Perhaps we need to start this second part of our discourse with a reminder that Nigerians need to accept the fact that both failure and success are results rather than children of random chance. I had concluded the first part of the discourse with a declaration that no other government in our national history has ever had to contend with the complexities of the present hour and stated that this was the reason why the quote of Obafemi Awolowo July 16, 1952 is probably more relevant today than it ever was then.
When Obafemi Awolowo said: “It is our duty to aim at the erection of a new edifice, much nobler in conception, more artistic in design and more imposing in structure and extent than any that have hitherto been erected or contemplated,” his prophetic sight was in full throttle.
The present clamour for a return to the old dreams of Biafra, Oduduwa Republic, Fulani expansionist dreams and other antiquated ideals are instinctive responses that should not be discountenanced.
The slavery experience (colonialism inclusive) often produces broken souls and other despondencies that include an inability to carry the burden of true freedom.
Every time the freed Hebrew slaves of ancient Egypt were confronted with problems they clamoured for a return to the comfort of captivity when the meals were regular and captives were guided by regimen.
The best way to wean people fractured by enslavement away from such nostalgic traps is to reignite the national spirit and rekindle hopes by painting a fresh vision in vivid colours. This was the reason why Obafemi Awolowo called for the construction of a totally new Nigeria even though he understood the obstructions that denied his generation the opportunity.
Drawing from his western region experience, Awo believed that the courage, creativity and discipline needed to create that noble, beautiful and efficient new Nigeria, was something that could be mustered if we joined hands across the divides.
The sage was no fool and it is my belief that Obafemi Awolowo, where he alive today would be advocating for a rapid advance towards that awesome new Nigeria as a first option instead of seeking the lost glory of the defunct Western region disguised as a fresh vision of an Oduduwa Republic.
This is consonant with the idea that Nigeria has now reached the point where all its cultural nations within should have gathered the maturity to make unique Opinion contributions towards the new Nigeria Obafemi Awolowo envisioned on July 16, 1952.
I daresay that the national dream Obafemi Awolowo was denied because of the constraints of his time can easily be installed in the present generation if leadership gets it right.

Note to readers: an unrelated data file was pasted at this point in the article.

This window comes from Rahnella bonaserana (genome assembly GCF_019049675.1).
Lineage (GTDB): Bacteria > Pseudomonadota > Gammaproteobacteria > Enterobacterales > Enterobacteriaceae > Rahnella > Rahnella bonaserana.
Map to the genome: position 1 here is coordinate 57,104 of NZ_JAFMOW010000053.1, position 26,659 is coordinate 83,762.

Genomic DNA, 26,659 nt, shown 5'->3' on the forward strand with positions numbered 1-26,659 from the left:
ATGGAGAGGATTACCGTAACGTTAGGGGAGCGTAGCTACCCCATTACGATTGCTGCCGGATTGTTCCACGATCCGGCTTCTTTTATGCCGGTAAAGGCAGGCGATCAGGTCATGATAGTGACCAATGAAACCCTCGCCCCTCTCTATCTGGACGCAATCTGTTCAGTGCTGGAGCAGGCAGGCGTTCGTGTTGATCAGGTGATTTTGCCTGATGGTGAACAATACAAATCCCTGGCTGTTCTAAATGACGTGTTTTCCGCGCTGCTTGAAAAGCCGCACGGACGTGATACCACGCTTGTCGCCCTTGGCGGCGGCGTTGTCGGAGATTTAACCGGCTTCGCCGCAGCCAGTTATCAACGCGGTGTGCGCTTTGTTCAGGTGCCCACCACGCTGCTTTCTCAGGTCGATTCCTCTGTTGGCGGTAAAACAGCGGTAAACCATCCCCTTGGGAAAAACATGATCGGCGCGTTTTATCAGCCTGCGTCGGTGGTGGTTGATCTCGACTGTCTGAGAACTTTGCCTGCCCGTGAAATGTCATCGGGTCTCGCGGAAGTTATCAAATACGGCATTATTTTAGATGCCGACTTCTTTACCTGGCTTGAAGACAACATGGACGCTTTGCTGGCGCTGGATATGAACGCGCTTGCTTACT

The major contribution that the Southwest should contribute towards our new Nigeria can be extracted from an upgrade of the legacy he left behind. To present the upgrade of Awolowo’s insights as a modern application, we just need to replace his pebble glasses with contact lenses or apply corrective surgery.
What this means in real terms is that the modern advances in artificial intelligence, quantum computing, genomics, robotics, nanotechnology and technological applications that did not exist in Awolowo’s day can now be factored into his prophetic projections to produce a plan. Rauf Aregbesola attempted to do this in the state of Osun when he introduced the computer tablet into primary school education and tried to go paperless.
That is for example the kind of thing that Obafemi Awolowo would be pushing for today as a solution to the combustible Almajiri challenge. Working with a decent budget and a fraction of what has been wasted through the years we could within 18 months transform the neglected Almajiri into a viable national asset employable anywhere in the world using such disruptive technologies. If this is what the Southwest can dream up you can then imagine what the South East could contribute to the Almajiri common wealth given a chance.
This by no means is a one way street because the North would be injecting its own treasures into the new dream too and I know a couple of northerners who can expound on that.
To achieve this new dream we would have to encourage a shift in the present administration from good to exceptional leadership that can brave the problem of our fractured selection programme.
Without going into great detail the destruction of a natural leadership selection process was by far the greatest poison injected into the soul of our nation by the colonial force.
You can imagine the result if the natural order in a building construction team was compromised to install an electrician as the final authority over and above the architect, engineers and all specialists.